We really enjoyed our time in Laos. Here are some things that might help you mentally prepare for your trip :
Even though some things don't seem as developed as Thailand, it's actually nice in a way. Things are sold mostly in little family-run shops and not in big chain stores so you won't find 7-11 everywhere. Even in fairly Westernized places like Luang Prabang, you can still see vendors carrying bamboo baskets and women wearing traditional long skirts.
More nature means there are lots of bugs everywhere and yes, it's southeast Asia so don't be surprised you get diarrhea once in a while - It's fairly common for dishes to be washed in a big pot just on the side of the road.
In all the hotels and guesthouses we stayed at, there were not so many power outlets. If you have a few electronics to plug in, perhaps bringing a small power bar would be helpful. There were quite a few power outages during our 10-day stay in Luang Prabang although most were resolved within a couple of hours.
You can find wifi quite easily in Luang Prabang, Vang Vieng, and Vientiane, but Internet is almost always quite slow. Uploading or downloading something requires a lot of patience. Internet connection is significantly faster early in the day, before 9 am. Like wise, hot showers are pretty standard, but water pressure tends to be on the low side if you actually want "hot" water.
If you think that less development means that the air is always fresh, note that quite often somebody is burning something. You'll also likely notice garbage along roads, riverbanks, and in rivers. At first I suspected it was the tourists who're ruining this beautiful country, but then I saw quite a few locals littering like like nobody's business. Occasionally, you might see people spitting on the ground or discarding things out of the window/balcony.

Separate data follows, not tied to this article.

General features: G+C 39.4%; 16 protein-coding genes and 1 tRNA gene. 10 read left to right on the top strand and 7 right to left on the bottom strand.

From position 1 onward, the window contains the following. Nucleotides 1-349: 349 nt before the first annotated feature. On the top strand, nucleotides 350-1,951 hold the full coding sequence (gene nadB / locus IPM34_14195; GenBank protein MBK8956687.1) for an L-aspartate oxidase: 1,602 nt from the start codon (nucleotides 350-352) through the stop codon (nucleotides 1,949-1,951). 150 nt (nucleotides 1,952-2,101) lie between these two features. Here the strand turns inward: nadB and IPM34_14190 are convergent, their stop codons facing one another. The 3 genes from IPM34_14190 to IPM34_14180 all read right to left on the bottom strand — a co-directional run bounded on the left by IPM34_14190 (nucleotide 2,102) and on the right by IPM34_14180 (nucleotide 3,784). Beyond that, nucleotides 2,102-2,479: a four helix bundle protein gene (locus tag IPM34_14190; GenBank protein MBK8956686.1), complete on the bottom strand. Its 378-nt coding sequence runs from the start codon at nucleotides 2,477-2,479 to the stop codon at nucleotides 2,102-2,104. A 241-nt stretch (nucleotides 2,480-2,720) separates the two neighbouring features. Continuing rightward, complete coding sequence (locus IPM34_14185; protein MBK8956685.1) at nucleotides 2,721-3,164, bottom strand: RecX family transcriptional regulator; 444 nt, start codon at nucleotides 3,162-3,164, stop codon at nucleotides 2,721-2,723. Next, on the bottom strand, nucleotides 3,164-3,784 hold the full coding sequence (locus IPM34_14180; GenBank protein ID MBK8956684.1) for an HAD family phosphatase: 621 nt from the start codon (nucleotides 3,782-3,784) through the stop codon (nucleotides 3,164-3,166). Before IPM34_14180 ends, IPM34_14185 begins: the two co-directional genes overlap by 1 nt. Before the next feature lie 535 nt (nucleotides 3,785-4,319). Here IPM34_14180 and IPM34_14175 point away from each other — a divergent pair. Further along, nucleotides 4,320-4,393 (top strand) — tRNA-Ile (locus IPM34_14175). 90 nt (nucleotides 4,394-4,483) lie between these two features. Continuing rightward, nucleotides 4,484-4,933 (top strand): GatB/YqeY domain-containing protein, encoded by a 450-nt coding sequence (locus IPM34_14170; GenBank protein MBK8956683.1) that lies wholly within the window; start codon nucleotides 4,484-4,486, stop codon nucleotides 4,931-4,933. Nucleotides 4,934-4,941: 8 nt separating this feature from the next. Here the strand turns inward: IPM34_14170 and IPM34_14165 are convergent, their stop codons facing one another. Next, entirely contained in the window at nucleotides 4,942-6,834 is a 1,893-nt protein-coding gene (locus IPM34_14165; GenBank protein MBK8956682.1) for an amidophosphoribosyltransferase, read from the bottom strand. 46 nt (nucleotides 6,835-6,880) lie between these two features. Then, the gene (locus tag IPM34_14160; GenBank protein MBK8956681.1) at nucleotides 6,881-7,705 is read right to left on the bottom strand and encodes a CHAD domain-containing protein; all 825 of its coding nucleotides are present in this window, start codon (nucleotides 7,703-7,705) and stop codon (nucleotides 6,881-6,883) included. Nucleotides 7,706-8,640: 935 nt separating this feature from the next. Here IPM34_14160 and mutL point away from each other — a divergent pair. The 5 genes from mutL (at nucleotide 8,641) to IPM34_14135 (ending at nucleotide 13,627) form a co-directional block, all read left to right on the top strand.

It's also not quiet all the time, partly due to the lack of soundproofing. Some households might be playing music so loudly that the whole block could hear, even really early in the morning. Nature noises like roosters at 5 am or dogs barking are also to be expected. Bring earplugs if you're a light sleeper.
True, there are many friendly locals, but don't look forward to smiles all around. A lot of people might seem curt or even pissed off, at least initially. Even in hotels or on tours, things tend not to be explained. For example, if you're taking a long distance bus and the driver stops for lunch, chances are he won't tell you where to get it or how long you have - you just have to see what everyone else is doing. Maybe it's due to language gaps, often your questions won't really be answered so keep that in mind and don't expect too much.